How does Ginseng work for the body?
How does Ginseng work?
What is ginseng?
Ginseng is the root of plants in the genus Panax, such as Korean ginseng (P. ginseng), South China ginseng, and American ginseng, typically characterized by the presence of ginsenosides and gintonin.
Although ginseng has been used in traditional medicine for centuries, modern clinical research is inconclusive about its medical effectiveness.
Benefits of Ginseng
People have traditionally taken ginseng to help with a range of medical conditions. The ginsenosides, chemical components found in ginseng, are responsible for any clinical healing effects of the herb.
Benefits for skin
Ginseng’s roots in beauty are based on legends, but modern research backs up some of the claims.
- Reducing wrinkles and signs of aging
- Promoting elasticity and collagen production
Benefits for Hair
Ginseng roots have proven to improve blood circulation resulting in which helps the hair growth.
- Longer and Stronger hair
- Strengthened Hair follicles to reduce hair fall
Ginseng may help stimulate physical and mental activity in people who feel weak and tired. One study of 21 men and 69 women found that ginseng showed good results in helping people with chronic fatigue.
A 2014 study of people receiving cancer treatment found that ginseng helped reduce cancer-related fatigue. However, researchers only documented the energy-boosting effects of ginseng in people currently undergoing treatment. Ginseng did not show statistically significant improvements in people who had already finished cancer treatment.
Sharper cognitive function
Ginseng may improve thinking processes and cognition. A 2018 report examined the accuracy of this claim.
This report concluded that, based on human and animal studies, ginseng components have the potential to treat some cognitive deficits. These studies showed ginseng could reduce oxidative stress, which could lead to enhancement in cognitive function.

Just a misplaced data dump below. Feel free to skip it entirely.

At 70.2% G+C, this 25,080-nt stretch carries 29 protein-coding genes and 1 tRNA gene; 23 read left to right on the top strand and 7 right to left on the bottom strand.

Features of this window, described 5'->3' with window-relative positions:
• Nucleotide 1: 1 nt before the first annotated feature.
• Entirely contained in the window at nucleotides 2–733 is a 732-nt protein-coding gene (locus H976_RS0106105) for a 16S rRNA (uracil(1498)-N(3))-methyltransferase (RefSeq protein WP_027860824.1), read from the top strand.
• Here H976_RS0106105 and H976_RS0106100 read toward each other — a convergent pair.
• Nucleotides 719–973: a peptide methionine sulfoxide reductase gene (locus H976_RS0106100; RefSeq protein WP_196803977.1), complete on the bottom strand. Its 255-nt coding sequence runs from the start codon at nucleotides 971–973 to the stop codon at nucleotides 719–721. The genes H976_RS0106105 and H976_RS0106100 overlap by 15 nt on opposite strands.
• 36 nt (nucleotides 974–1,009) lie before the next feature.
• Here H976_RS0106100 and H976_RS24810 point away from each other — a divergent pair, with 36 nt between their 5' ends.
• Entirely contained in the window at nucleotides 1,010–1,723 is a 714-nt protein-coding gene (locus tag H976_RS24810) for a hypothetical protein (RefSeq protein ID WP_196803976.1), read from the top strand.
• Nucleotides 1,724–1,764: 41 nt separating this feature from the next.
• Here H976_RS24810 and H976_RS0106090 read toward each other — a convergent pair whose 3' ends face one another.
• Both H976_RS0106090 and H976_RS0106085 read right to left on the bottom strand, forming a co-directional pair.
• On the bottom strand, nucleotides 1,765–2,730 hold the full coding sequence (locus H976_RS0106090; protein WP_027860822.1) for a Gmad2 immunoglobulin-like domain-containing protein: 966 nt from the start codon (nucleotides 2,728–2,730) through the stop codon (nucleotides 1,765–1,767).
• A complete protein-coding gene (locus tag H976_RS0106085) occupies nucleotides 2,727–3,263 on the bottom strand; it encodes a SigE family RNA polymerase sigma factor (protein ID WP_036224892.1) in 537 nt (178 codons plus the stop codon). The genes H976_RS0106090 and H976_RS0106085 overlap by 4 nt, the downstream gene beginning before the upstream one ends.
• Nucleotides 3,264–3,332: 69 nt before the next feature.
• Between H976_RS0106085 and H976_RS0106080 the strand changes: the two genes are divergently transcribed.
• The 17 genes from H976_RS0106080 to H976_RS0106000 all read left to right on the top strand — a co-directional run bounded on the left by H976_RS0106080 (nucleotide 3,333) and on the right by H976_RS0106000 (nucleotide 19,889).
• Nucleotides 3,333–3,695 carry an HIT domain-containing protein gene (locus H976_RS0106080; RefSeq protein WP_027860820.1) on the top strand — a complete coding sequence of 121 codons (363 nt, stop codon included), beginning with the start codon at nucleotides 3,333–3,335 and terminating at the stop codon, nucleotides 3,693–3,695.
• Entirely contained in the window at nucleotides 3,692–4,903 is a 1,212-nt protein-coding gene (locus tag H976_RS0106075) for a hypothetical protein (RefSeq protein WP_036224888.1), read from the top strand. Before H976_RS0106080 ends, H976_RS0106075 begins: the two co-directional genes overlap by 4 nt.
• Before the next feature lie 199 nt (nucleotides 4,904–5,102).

A 2016 study on the effects of Korean red ginseng on cognitive function in patients with Alzheimer’s disease found promise as well.
The study involved 14 people, three men, and 11 women, with a median age of 74.93 years old. The patients received 4.5 grams of Korean red ginseng for 12 weeks.
The study concluded that Korean red ginseng helped improve frontal brain lobe function.
Ginseng may reduce inflammation. According to a 2020 study, ginsenosides, the active components of ginseng, may target pathways in the immune system that could reduce inflammation.
Research on the effects of ginseng on mice suggests a possible link between ginseng and the treatment and prevention of influenza and respiratory syncytial virus (RSV).
Findings of another study suggested that red ginseng extract could improve the survival of human lung epithelial cells infected with the influenza virus.
It is undetermined exactly how the anti-viral mechanisms in ginseng work based on the above study.
Lowering blood sugar
A 2014 study suggests that ginseng may help lower blood sugar and help treat diabetes. Ginsenosides may affect insulin production in the pancreas and improve insulin resistance using other mechanisms.
Another 2014 study showed similar benefits of ginseng in lowering blood sugar. Some participants took 2.7 grams of fermented red ginseng each day, while others took a placebo. Researchers found that ginseng was effective in lowering blood sugar and increasing insulin levels after a meal compared to the placebo.
More clinical studies and standardization of ginseng root are needed to determine whether ginseng is a possible complementary therapy for diabetes. Researchers also need to investigate what specific doses might be effective.